Football: Touchy Taylor keeps his thoughts under wraps - Joe Lovejoy assesses what a tight-lipped England manager may have learnt from his midweek trip to Oslo

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NORWAY'S manager, Egil Olsen, has signalled England's route to success against his team at Wembley in October. The dreaded long ball. Whether Graham Taylor agrees is a matter for conjecture, and will remain so unless his present sulky mood passes.

After Wednesday's 2-2 draw with Sweden had exposed the fragility of Olsen's defence, he confessed his apprehensions about the power game he expects Taylor to embrace in the aftermath of the European Championship.

The Norwegians play three other World Cup ties, against San Marino at home and away and the Netherlands at home before they provide the opposition for England's first qualifier, on 14 October, but Olsen, refreshingly, is not of the take-each-game-as-it-comes school.

Only too happy to discuss the Wembley visit, he said: 'If England play a direct game, that will trouble us. It is not something we like to play against. We cope well with the technical sides, like Italy, but the weakness in our game showed against Sweden, who were physically stronger.'

A bluff? Kidology? Not at all, Olsen insisted. 'The high ball into our defence causes us problems, and I know England have got players who can play that game well. I think it is the best way for England to play. In the European Championship, they tried to adapt to the Continental style, and it didn't work. They are much better when they play a direct game.'

Music to Taylor's ears? We may never know. The criticism he received during, and after, England's dismal performance in Sweden clearly touched a nerve, and he was not prepared to pass the time of day, let alone talk tactics, with the press corps who accompanied him to Oslo.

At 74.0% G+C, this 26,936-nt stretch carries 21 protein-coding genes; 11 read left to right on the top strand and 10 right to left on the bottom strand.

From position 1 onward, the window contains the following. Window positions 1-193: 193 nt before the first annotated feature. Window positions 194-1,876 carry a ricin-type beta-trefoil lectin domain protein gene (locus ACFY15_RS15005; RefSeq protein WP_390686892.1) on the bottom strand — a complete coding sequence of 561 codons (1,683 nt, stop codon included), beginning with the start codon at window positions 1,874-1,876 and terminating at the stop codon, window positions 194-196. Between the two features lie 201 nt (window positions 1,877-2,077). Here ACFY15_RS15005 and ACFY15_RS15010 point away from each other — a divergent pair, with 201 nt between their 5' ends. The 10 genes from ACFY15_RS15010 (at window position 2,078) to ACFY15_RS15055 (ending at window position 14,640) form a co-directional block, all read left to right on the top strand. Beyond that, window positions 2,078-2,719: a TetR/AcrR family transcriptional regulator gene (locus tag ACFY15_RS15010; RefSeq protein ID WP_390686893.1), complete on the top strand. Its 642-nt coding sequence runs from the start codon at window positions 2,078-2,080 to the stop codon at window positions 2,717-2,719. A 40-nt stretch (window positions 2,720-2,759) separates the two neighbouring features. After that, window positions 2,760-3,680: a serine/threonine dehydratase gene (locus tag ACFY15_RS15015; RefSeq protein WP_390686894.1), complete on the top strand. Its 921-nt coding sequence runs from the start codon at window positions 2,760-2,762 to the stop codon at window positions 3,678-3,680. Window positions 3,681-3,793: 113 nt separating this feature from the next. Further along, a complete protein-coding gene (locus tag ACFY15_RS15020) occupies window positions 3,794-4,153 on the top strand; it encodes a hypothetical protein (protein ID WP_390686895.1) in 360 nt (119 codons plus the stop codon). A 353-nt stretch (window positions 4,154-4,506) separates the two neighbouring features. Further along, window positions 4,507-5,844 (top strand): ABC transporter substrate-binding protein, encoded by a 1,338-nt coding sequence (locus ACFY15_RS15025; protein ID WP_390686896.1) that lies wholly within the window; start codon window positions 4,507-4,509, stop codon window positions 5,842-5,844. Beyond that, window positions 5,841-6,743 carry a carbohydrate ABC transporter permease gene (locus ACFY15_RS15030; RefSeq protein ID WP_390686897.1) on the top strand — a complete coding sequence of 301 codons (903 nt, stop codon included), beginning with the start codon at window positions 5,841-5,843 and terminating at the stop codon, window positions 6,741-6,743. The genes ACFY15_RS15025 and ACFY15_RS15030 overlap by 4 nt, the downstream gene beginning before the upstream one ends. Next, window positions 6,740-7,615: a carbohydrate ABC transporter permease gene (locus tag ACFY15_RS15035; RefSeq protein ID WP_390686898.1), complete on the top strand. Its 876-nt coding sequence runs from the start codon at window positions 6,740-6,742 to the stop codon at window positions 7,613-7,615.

A polite enquiry on the way out - 'How are you, Graham?' - drew a discouraging 'Not very well, thank you', which had little to do with his health, and requests for interviews after the match were brusquely refused.

It was: 'You've got your job to do, I've got mine', with an unspoken never the twain shall meet.

Not so long ago, it was impossible to stop the man talking. Now, suddenly, nothing. All was explained before yesterday's return flight. 'Two years ago,' he said, 'I asked the press for fair treatment and look what has happened. I treat people as they treat me.'

In the absence of comment to the contrary, it may be safely assumed that Taylor saw little to fuel his creeping paranoia in a surprisingly low-key Scandinavian derby. As Alex Ferguson put it: 'England v Scotland it wasn't. Nobody will have learned much from that.'

Norway, deployed in a compact 4-5-1 formation, had their moments, but lightweight was the description which kept springing to mind, and it was difficult to envisage how they were able to take three points off Italy in the qualifying stages of the European Championship.

Olsen smiles, knowingly. 'This was a friendly,' he said. 'Our attitude, and our play, will be very different at Wembley.'

Taylor will announce his squad on Tuesday, when he has agreed, with some reluctance, to attend the customary press conference to comment on his choice. There were unmistakeable signs of a persecution complex about his original plan to avoid the journalists who were unanimous in their condemnation of his management in Sweden, and instead release his selection through a news agency.

Lawrie McMenemy, his assistant, convinced him that such a course of action would be counter-productive, serving only to sour still further a relationship which deteriorated almost by the day, as bad in Malmo went to worse in Stockholm.

That the pressure is taking its toll was evident from Taylor's demeanour this week, but there was a certain naivety, real or affected, from those who allow criticism of his managership to spill over into personal ridicule. Did the paper who portrayed him as a vegetable really expect all to be sweetness and light?

That said, Bobby Robson endured worse, over a much longer period, and still dutifully performed the public relations side of the job, and Taylor's employers, the Football Association, will not allow him to do otherwise.

Refusing to comment on Norway v Sweden is one thing; declining to promote the England team is quite another. If it comes to that, the talk will be of heat and kitchens rather than swedes and turnips.